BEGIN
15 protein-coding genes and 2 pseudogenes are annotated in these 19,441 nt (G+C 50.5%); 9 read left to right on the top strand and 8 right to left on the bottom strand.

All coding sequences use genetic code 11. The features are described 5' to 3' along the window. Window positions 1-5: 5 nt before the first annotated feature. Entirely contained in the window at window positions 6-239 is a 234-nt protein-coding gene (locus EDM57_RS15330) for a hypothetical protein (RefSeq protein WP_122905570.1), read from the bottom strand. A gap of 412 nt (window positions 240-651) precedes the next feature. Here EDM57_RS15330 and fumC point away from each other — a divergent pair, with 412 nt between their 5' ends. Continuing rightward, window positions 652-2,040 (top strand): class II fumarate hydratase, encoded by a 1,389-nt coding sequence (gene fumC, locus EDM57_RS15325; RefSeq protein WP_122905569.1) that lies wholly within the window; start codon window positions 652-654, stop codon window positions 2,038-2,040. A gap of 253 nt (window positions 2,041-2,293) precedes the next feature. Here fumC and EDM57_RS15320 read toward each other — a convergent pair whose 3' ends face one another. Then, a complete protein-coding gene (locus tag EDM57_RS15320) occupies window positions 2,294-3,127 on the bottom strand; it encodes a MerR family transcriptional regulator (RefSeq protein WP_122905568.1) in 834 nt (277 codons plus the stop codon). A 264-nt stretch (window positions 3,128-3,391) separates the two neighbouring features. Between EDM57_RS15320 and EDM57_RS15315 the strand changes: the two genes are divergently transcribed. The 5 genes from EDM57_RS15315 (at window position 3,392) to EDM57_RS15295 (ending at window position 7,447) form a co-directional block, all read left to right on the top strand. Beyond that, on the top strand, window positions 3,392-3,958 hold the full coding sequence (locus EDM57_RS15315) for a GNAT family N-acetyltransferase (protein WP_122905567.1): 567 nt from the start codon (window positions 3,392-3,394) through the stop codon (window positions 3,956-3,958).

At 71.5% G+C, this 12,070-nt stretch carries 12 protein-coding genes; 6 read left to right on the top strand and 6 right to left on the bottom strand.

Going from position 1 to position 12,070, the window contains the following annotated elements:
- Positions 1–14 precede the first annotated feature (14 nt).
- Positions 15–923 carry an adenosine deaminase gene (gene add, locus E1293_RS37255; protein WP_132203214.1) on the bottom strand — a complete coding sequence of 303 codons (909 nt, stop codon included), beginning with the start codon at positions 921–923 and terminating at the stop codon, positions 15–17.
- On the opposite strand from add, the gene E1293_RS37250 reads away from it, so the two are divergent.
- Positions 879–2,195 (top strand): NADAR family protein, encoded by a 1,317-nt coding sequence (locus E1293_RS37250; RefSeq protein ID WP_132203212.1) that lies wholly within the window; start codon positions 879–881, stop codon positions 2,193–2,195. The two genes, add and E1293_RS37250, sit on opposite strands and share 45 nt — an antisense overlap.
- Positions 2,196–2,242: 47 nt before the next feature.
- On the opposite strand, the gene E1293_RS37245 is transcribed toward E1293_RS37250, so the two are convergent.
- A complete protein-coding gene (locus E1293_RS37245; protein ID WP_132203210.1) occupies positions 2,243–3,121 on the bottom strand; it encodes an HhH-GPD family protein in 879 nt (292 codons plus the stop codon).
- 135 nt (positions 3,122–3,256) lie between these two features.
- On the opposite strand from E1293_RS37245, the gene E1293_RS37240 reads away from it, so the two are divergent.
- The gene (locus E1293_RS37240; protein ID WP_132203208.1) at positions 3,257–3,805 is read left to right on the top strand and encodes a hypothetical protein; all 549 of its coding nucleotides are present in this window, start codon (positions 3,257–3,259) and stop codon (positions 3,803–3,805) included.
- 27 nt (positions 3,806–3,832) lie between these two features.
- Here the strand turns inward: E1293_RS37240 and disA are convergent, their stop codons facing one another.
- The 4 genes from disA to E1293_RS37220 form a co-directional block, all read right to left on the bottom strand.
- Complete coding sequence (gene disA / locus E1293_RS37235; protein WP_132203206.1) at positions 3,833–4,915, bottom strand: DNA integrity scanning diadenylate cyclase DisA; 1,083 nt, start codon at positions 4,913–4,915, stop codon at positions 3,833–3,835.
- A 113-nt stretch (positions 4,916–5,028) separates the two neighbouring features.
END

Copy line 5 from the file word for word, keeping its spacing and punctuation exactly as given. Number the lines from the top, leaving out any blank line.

- Positions 1–14 precede the first annotated feature (14 nt).